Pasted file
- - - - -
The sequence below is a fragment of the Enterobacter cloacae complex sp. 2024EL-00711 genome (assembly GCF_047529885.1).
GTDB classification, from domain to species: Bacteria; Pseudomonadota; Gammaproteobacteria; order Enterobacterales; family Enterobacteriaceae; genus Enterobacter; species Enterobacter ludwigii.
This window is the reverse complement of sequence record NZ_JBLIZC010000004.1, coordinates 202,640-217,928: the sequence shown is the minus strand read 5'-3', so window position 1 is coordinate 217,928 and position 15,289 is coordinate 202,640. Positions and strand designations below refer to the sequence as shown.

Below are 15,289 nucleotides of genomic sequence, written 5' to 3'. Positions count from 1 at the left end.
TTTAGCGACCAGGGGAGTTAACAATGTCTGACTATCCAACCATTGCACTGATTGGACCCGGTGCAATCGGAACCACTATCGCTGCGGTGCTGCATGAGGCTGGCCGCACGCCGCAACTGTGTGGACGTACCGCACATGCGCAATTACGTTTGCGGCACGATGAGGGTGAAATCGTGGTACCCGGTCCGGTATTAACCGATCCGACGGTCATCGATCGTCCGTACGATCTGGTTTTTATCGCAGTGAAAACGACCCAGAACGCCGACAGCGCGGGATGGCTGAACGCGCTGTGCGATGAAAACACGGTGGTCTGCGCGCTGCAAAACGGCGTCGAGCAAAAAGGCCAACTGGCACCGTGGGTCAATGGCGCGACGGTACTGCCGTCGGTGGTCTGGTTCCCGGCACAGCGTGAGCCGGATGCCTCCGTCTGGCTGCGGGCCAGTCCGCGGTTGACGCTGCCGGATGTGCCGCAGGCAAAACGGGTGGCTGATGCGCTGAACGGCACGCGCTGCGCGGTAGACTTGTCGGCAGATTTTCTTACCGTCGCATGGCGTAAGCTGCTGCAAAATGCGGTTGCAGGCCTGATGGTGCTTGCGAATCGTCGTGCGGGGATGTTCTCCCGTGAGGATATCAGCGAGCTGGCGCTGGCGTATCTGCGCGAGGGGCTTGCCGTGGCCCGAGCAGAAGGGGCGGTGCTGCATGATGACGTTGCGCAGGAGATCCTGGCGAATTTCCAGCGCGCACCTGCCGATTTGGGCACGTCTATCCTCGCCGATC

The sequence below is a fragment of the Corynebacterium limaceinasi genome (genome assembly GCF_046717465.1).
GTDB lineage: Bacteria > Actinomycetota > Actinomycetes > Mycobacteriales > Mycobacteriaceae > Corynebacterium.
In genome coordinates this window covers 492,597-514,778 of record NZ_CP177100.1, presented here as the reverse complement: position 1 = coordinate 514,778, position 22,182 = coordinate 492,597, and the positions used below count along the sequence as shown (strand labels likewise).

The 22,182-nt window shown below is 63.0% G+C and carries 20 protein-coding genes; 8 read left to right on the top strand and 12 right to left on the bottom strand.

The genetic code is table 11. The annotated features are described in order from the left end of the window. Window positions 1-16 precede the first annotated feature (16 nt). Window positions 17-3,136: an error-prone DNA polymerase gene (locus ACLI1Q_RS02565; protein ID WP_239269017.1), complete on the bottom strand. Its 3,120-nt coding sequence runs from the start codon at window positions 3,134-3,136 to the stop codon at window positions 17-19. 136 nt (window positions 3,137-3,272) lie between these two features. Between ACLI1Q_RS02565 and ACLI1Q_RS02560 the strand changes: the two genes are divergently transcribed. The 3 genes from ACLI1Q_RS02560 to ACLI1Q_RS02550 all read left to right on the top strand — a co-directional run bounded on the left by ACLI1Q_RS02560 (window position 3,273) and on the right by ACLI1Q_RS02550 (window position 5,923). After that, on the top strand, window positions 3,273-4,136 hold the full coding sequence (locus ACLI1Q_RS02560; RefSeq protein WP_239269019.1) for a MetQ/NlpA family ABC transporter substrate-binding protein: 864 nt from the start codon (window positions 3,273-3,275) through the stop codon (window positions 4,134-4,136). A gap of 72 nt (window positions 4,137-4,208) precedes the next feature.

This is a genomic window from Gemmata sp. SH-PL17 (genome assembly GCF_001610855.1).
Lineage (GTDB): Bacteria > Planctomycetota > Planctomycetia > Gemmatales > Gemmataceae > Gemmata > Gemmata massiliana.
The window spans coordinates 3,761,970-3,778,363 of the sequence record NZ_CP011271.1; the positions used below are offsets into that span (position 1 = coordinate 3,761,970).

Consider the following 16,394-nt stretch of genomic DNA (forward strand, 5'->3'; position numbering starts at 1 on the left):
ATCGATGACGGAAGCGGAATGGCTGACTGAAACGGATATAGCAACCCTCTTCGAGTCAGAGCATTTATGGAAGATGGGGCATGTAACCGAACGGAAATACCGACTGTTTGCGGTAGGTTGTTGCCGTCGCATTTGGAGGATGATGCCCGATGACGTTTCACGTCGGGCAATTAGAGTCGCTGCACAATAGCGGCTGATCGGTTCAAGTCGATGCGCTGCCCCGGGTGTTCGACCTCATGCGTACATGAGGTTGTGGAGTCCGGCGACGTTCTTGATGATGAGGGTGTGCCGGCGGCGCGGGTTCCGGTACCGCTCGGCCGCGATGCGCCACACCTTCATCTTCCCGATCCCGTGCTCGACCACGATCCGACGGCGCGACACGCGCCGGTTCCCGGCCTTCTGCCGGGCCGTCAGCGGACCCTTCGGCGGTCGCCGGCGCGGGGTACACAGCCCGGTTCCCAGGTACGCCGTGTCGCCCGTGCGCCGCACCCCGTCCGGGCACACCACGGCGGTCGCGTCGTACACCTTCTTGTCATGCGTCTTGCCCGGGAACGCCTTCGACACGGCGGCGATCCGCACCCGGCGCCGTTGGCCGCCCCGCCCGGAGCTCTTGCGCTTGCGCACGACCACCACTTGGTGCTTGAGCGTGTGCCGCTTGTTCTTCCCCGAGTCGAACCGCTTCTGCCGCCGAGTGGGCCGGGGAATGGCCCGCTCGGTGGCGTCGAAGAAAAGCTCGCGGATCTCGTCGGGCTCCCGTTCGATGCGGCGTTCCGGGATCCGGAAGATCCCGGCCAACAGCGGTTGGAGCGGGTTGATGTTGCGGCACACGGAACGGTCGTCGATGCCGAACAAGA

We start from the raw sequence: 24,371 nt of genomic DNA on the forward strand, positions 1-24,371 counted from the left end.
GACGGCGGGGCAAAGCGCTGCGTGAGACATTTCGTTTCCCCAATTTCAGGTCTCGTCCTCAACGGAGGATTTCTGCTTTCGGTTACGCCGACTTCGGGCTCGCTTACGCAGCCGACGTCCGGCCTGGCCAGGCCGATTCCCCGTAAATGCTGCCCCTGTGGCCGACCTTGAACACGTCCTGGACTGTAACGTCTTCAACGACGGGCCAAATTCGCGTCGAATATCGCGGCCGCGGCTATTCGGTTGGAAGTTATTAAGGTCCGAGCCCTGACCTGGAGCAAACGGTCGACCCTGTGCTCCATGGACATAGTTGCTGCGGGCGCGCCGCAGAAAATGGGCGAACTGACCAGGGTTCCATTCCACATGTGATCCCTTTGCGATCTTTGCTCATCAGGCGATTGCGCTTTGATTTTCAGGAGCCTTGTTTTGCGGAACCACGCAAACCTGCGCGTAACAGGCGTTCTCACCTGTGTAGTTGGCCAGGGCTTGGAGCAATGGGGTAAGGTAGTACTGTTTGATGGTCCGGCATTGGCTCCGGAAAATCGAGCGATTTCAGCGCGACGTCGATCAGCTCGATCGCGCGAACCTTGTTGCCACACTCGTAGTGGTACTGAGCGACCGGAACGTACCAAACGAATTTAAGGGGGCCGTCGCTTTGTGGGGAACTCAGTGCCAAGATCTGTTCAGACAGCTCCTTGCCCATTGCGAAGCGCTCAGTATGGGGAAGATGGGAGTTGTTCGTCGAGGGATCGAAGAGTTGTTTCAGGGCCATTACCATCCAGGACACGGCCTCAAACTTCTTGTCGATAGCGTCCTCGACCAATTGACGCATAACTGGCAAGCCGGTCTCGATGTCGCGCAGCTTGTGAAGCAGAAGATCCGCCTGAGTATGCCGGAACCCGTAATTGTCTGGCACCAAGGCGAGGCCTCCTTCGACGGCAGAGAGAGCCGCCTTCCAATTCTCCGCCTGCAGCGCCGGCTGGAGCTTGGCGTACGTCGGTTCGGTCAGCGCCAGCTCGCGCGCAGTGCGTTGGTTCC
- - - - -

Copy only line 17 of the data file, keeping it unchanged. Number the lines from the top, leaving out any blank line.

GACGGCGGGGCAAAGCGCTGCGTGAGACATTTCGTTTCCCCAATTTCAGGTCTCGTCCTCAACGGAGGATTTCTGCTTTCGGTTACGCCGACTTCGGGCTCGCTTACGCAGCCGACGTCCGGCCTGGCCAGGCCGATTCCCCGTAAATGCTGCCCCTGTGGCCGACCTTGAACACGTCCTGGACTGTAACGTCTTCAACGACGGGCCAAATTCGCGTCGAATATCGCGGCCGCGGCTATTCGGTTGGAAGTTATTAAGGTCCGAGCCCTGACCTGGAGCAAACGGTCGACCCTGTGCTCCATGGACATAGTTGCTGCGGGCGCGCCGCAGAAAATGGGCGAACTGACCAGGGTTCCATTCCACATGTGATCCCTTTGCGATCTTTGCTCATCAGGCGATTGCGCTTTGATTTTCAGGAGCCTTGTTTTGCGGAACCACGCAAACCTGCGCGTAACAGGCGTTCTCACCTGTGTAGTTGGCCAGGGCTTGGAGCAATGGGGTAAGGTAGTACTGTTTGATGGTCCGGCATTGGCTCCGGAAAATCGAGCGATTTCAGCGCGACGTCGATCAGCTCGATCGCGCGAACCTTGTTGCCACACTCGTAGTGGTACTGAGCGACCGGAACGTACCAAACGAATTTAAGGGGGCCGTCGCTTTGTGGGGAACTCAGTGCCAAGATCTGTTCAGACAGCTCCTTGCCCATTGCGAAGCGCTCAGTATGGGGAAGATGGGAGTTGTTCGTCGAGGGATCGAAGAGTTGTTTCAGGGCCATTACCATCCAGGACACGGCCTCAAACTTCTTGTCGATAGCGTCCTCGACCAATTGACGCATAACTGGCAAGCCGGTCTCGATGTCGCGCAGCTTGTGAAGCAGAAGATCCGCCTGAGTATGCCGGAACCCGTAATTGTCTGGCACCAAGGCGAGGCCTCCTTCGACGGCAGAGAGAGCCGCCTTCCAATTCTCCGCCTGCAGCGCCGGCTGGAGCTTGGCGTACGTCGGTTCGGTCAGCGCCAGCTCGCGCGCAGTGCGTTGGTTCC